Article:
In Steven Spielberg's highly-praised film Artificial Intelligence: AI, Law played Gigolo Joe, opposite star Haley Joel Osment. After performing on stage in a London production of "Doctor Faustus," Law joined Tom Hanks and Paul Newman in Sam Mendes' crime drama film Road to Perdition, playing unscrupulous photographer and hitman Harlen Maguire. He also nabbed a second Academy Award nomination, this time for Best Actor, for brightly portraying wounded confederate soldier Inman in Cold Mountain (2003). The war drama film is helmed by Academy Award-winning director Anthony Minghella (The English Patient, The Talented Mr. Ripley) and based on Charles Frazier's best-selling Civil War novel of the same name. It also stars Nicole Kidman and Renée Zellweger.

2004 watched Law star as Jason Schwartzman's coworker and Naomi Watts' boyfriend in David O. Russell's ensemble comedy I Heart Huckabees and play the title role of ace aviator Sky Captain in writer-director Kerry Conran's sci-fi movie Sky Captain and the World of Tomorrow (with Gwyneth Paltrow and Angelina Jolie). He also portrayed Alfie, a womanizing British playboy in New York City, in Charles Shyer's remake of Bill Naughton's play with the same name, and teamed with Julia Roberts, Natalie Portman and Clive Owen, playing four strangers, in Mike Nichols' adaptation of Patrick Marber's play, the romantic drama Closer.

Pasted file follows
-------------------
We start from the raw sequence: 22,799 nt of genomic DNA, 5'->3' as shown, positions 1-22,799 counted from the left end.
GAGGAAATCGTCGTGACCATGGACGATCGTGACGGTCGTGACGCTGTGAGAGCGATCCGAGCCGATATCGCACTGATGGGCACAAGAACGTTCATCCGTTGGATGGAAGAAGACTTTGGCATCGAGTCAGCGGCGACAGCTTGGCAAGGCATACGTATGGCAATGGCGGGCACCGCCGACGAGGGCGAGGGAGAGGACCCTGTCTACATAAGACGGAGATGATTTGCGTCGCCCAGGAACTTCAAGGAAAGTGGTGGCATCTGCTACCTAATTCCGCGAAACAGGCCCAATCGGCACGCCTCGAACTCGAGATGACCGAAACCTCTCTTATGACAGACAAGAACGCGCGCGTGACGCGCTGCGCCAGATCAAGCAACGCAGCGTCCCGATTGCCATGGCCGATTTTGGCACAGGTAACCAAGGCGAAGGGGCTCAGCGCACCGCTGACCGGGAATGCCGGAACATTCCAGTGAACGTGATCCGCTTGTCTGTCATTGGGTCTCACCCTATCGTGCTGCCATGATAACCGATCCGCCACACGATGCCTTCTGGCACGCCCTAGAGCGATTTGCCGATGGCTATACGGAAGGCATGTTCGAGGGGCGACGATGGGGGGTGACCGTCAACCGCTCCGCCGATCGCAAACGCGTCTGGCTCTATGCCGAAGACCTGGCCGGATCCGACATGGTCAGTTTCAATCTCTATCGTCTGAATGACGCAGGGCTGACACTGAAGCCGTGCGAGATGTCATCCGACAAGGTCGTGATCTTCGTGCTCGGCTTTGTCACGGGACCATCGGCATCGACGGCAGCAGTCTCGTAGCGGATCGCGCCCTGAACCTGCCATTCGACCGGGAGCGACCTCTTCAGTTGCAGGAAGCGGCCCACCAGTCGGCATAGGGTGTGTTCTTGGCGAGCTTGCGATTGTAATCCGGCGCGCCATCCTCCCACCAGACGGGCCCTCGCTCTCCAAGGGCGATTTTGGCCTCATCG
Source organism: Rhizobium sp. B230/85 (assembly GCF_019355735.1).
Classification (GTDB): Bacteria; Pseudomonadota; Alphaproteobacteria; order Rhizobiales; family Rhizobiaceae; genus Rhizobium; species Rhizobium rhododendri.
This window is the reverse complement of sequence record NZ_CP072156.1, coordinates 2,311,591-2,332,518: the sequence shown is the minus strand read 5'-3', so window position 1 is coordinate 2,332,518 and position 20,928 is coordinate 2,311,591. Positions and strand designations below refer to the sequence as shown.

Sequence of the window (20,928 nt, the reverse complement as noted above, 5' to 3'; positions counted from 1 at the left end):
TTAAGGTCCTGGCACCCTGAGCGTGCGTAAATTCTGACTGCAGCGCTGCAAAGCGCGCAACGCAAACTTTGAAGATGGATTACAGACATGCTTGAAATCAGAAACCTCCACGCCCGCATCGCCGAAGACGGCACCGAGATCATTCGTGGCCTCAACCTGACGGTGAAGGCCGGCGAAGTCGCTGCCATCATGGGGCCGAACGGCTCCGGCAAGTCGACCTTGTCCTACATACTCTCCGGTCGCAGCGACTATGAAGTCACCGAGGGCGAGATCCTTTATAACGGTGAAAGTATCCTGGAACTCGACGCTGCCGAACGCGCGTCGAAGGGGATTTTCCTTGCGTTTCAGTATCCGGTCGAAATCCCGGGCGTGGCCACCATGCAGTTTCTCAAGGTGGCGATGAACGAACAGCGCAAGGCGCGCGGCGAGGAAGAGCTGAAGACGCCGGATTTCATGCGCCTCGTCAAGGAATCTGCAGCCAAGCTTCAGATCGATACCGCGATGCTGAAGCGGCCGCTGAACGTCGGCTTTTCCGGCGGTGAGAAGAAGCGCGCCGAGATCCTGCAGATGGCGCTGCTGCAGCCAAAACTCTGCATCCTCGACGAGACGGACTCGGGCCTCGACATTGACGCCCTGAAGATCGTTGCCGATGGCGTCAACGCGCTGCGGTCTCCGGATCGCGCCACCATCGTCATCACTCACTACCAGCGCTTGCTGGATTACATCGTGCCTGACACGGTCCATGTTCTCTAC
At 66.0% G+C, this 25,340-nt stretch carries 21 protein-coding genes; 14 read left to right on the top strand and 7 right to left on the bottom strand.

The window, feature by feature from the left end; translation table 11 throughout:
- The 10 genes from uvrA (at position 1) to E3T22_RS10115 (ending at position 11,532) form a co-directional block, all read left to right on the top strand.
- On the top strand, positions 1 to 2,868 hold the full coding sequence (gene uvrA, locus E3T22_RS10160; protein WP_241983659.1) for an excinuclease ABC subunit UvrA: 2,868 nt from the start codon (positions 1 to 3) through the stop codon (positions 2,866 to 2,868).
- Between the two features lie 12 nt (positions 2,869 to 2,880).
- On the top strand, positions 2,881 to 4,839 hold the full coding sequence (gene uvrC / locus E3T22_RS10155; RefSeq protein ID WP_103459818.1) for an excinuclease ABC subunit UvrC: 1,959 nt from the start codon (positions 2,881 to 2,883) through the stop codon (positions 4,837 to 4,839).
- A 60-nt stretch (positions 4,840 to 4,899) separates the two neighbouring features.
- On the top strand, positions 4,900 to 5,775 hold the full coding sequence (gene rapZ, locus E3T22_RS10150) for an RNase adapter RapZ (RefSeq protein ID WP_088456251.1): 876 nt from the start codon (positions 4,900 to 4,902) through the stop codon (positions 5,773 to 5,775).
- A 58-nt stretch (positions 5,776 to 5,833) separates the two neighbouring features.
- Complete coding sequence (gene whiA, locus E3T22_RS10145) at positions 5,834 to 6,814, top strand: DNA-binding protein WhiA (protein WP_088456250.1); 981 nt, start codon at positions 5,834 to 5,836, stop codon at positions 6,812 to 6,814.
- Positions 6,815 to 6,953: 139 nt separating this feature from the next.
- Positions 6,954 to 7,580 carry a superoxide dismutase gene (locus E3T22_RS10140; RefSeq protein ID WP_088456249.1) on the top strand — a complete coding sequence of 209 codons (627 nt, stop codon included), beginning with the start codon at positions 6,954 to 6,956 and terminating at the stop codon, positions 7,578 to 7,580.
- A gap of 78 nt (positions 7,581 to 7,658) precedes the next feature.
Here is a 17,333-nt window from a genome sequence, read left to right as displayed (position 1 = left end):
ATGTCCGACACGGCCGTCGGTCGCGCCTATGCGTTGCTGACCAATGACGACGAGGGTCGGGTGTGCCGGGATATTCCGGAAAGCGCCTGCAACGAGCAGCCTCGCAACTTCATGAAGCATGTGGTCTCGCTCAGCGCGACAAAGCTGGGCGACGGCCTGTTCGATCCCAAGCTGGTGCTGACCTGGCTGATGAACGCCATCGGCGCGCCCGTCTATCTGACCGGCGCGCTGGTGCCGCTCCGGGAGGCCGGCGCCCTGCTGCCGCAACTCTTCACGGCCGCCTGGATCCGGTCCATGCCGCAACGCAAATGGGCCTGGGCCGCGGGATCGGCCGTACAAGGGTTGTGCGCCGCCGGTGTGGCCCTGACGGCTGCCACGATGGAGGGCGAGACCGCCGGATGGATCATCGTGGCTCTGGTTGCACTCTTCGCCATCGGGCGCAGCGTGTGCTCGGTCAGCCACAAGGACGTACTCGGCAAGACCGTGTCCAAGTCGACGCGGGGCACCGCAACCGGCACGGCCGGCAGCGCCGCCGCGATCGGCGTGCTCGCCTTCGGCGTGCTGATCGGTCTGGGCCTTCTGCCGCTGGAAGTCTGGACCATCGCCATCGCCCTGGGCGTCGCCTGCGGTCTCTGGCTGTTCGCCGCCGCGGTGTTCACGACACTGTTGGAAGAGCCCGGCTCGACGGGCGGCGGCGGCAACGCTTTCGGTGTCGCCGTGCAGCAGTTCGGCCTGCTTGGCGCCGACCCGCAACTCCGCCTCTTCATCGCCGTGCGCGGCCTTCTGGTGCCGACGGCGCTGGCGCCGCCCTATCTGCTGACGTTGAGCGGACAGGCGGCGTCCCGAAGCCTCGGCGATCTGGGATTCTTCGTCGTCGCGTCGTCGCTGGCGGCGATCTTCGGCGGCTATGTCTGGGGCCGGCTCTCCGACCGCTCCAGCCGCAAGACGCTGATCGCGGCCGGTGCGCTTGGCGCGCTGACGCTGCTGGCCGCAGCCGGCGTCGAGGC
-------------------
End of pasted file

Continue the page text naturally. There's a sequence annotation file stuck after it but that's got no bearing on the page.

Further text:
Renowned director Martin Scorsese cast Law to play Errol Flynn in his Academy Award-nominated biopic Aviator (starring Leonardo DiCaprio). Brad Silberling then asked Law to lend his voice to character Lemony Snicket in his adaptation of Daniel Handler's books, Lemony Snicket's A Series of Unfortunate Events (starring Jim Carrey). Soon, Law will costar with Sean Penn in Steven Zaillian's drama film, inspired by Robert Penn Warren's novel, All the King's Men, and will appear in writer-director Anthony Minghella's Breaking and Entering.

"I honestly have no interest in celebrity whatsoever. If anything, I always cringe at it because it takes away from what I am, which is an actor who wants to be better and do better things." Jude Law


  • ShoWest Award: Male Star of the Year, 2004
  • Blockbuster Entertainment: Favorite Supporting Actor - Suspense, The Talented Mr. Ripley, 2000
  • British Academy: Best Performance by an Actor in a Supporting Role, The Talented Mr. Ripley, 2000
  • Santa Fe Film Critics Circle: Best Supporting Actor, The Talented Mr. Ripley, 2000
  • BAFTA: Best Supporting Actor, The Talented Mr. Ripley, 2000
  • London Evening Standard: Most Promising Newcomer, Wilde, 1997
  • Theatre World Award: “Indiscretions,” 1995